Directness works better in some forms of `ordinary' SF, and particularly
near-future SF, when there is often more in common between the reader and
the characters, including more understanding of the way the universe works,
but indirection about points of substance is still often necessary.
Suppose a writer was expected to fill in background of a malevolent alien
race whenever its history was alluded to by one of its members (`We must
destroy the humans because of the VlaHarGurk, whose history I will now
relate' --- this is a caricature, of course); it can largely destroy the
effect of bringing in an alien culture.

Offhand, unexplained mentions of something vital are very good at creating
a nameless horror, as in Lovecraft: there is a sudden, crushing feeling
that everything you thought you knew is missing something that would change
the way you thought about it.  Furthermore, more general ignorance, as
against indirect reference, is absolutely vital in a lot of SF.  Why are
these apparently intelligent blob-like things attacking us?  You don't
know, in this non-existent case, any more than you know why Joseph K. is
being tried.  I realise I've failed to draw a proper distinction between
passing mentions, and repeated mentions which still carry little
information; but a good writer knows the latter can easily become tiresome
to readers unless, as in Kafka's case, the very existence of the
superficial workings is itself obscuring the inner substance --- think of
the Parable of the Gatekeeper in The Trial.

In a well-crafted world created in this fashion, the occasional piece of
directness can be even more startling.  There's a sentence in A Wizard of
Earthsea which stuck in my head, not quoted exactly: `There is a wall of
stones at a place along the bourne, and there a man's spirit goes at
death'.  This seems a pretty crucial piece of information about the way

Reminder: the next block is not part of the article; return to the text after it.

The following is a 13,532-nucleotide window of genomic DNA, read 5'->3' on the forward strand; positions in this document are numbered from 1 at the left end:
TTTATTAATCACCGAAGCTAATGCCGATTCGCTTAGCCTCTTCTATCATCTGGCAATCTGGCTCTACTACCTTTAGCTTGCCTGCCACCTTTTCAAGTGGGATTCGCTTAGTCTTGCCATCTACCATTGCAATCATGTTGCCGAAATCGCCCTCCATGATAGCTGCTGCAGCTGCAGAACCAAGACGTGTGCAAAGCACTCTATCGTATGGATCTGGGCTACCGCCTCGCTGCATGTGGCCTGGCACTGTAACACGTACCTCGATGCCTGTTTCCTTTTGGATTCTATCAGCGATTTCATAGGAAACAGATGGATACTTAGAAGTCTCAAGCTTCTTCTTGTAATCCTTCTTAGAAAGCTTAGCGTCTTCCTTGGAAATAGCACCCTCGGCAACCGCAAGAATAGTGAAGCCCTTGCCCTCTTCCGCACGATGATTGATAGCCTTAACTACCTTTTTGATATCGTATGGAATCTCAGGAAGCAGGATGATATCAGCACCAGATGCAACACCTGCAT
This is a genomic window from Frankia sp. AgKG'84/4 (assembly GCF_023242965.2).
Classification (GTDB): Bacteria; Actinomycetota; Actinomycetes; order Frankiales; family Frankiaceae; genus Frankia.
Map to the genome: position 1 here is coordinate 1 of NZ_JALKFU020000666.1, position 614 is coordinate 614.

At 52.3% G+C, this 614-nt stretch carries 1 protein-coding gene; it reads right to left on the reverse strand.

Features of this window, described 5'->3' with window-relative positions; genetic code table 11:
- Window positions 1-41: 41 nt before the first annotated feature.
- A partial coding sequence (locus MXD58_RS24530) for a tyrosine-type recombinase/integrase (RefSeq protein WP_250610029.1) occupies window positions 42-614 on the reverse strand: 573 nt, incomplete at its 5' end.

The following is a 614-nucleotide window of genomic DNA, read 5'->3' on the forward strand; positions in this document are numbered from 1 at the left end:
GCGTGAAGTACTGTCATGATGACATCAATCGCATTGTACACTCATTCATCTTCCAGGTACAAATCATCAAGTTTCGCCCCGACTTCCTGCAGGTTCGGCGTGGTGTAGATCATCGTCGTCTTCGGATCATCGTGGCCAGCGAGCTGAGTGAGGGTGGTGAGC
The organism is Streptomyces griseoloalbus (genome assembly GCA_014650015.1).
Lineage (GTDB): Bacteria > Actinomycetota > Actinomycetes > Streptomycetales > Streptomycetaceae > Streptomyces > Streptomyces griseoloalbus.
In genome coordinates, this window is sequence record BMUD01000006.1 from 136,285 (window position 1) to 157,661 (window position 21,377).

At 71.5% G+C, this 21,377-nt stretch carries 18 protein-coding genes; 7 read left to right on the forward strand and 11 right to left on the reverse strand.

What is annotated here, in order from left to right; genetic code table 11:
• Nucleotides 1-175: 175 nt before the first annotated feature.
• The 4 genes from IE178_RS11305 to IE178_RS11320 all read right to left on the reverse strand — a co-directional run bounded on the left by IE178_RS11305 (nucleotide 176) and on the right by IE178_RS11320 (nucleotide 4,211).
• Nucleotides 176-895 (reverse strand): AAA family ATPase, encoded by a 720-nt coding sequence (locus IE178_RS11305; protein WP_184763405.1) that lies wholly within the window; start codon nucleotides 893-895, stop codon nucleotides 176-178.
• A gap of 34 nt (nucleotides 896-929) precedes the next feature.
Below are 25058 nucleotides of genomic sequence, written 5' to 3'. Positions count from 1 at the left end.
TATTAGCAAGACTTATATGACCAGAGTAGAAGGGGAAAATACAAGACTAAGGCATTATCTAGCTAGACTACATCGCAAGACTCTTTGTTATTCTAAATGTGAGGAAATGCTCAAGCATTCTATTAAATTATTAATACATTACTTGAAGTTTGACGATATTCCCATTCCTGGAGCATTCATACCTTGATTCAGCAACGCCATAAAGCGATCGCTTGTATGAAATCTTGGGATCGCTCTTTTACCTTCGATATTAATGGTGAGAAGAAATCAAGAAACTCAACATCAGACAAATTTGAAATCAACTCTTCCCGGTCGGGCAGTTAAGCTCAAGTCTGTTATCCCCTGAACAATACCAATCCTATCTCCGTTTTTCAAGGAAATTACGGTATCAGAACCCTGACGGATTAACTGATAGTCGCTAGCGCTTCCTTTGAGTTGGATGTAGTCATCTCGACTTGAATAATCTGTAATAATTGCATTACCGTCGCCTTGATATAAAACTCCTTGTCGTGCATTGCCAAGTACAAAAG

things work, but if it were accompanied by a complete guide to the
underworld (more a London Underground Map than a Book of Coming Forth by
Day), as the hypothesis is that it should, the effect would be wrecked.

I've been slow coming to Wolfe, and why I agree that his position is
different from Tolkien: and that is because so much information, of all
kinds, in all his works, is carried by passing mentions.  It is a prime
source of his incredible subtlety, and goes far beyond the ordinary
confines of fantastic literature.  I would go further and say that the
distinction between specific and general background is blurred: you don't
know what the rules are, but the characters themselves are caught up in a
strange world which they can't properly describe, either.

For example, Severian and the office of the Autarch: the latter is a key
part of Urth's history, and also a key part of Severian's; both aspects are
introduced in the same gradual way, by occasional references which may not
even be remotely correct.

A more specific example in the Eyeflash Miracles, which I was only reminded
about by William H. Ansley's excellent articles: the nameless government in
Niagara, from which Little Tib's father comes.  Do we need to hear `The
government of the country, now known as the People's Republic of America,
was transferred to Niagara in ...'?  I strongly suggest not.

So I beg to oppose.

(As Flan O'Brien once put it:-

The Plain People of Ireland:  Another day and no jokes.
Myself:  Yes, curse you.)


*More Wolfe info & archive of this list at http://www.urth.net/urth/